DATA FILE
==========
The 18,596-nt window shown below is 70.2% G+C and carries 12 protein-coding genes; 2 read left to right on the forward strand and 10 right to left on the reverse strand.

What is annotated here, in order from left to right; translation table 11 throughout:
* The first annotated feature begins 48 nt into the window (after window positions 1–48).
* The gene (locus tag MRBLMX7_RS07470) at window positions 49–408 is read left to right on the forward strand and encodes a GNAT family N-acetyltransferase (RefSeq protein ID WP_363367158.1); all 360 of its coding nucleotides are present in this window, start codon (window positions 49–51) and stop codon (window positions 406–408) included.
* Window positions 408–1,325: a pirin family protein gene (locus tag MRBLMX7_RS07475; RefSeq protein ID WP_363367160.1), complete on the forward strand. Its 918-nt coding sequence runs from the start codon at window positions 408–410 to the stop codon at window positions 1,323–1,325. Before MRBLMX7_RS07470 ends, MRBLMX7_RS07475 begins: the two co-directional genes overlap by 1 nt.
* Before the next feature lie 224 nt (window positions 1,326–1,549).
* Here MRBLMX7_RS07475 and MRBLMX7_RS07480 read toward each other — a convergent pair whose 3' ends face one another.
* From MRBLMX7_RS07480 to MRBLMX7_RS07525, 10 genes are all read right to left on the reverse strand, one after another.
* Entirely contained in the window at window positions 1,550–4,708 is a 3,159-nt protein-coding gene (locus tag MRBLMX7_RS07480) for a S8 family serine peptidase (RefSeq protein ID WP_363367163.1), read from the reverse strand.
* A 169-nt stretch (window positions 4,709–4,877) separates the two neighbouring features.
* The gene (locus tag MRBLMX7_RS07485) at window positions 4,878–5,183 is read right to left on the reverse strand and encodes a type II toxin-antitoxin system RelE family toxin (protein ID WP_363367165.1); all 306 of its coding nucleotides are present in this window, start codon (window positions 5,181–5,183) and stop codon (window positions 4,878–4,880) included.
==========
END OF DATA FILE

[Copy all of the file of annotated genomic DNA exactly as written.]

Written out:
The 18,596-nt window shown below is 70.2% G+C and carries 12 protein-coding genes; 2 read left to right on the forward strand and 10 right to left on the reverse strand.

What is annotated here, in order from left to right; translation table 11 throughout:
* The first annotated feature begins 48 nt into the window (after window positions 1–48).
* The gene (locus tag MRBLMX7_RS07470) at window positions 49–408 is read left to right on the forward strand and encodes a GNAT family N-acetyltransferase (RefSeq protein ID WP_363367158.1); all 360 of its coding nucleotides are present in this window, start codon (window positions 49–51) and stop codon (window positions 406–408) included.
* Window positions 408–1,325: a pirin family protein gene (locus tag MRBLMX7_RS07475; RefSeq protein ID WP_363367160.1), complete on the forward strand. Its 918-nt coding sequence runs from the start codon at window positions 408–410 to the stop codon at window positions 1,323–1,325. Before MRBLMX7_RS07470 ends, MRBLMX7_RS07475 begins: the two co-directional genes overlap by 1 nt.
* Before the next feature lie 224 nt (window positions 1,326–1,549).
* Here MRBLMX7_RS07475 and MRBLMX7_RS07480 read toward each other — a convergent pair whose 3' ends face one another.
* From MRBLMX7_RS07480 to MRBLMX7_RS07525, 10 genes are all read right to left on the reverse strand, one after another.
* Entirely contained in the window at window positions 1,550–4,708 is a 3,159-nt protein-coding gene (locus tag MRBLMX7_RS07480) for a S8 family serine peptidase (RefSeq protein ID WP_363367163.1), read from the reverse strand.
* A 169-nt stretch (window positions 4,709–4,877) separates the two neighbouring features.
* The gene (locus tag MRBLMX7_RS07485) at window positions 4,878–5,183 is read right to left on the reverse strand and encodes a type II toxin-antitoxin system RelE family toxin (protein ID WP_363367165.1); all 306 of its coding nucleotides are present in this window, start codon (window positions 5,181–5,183) and stop codon (window positions 4,878–4,880) included.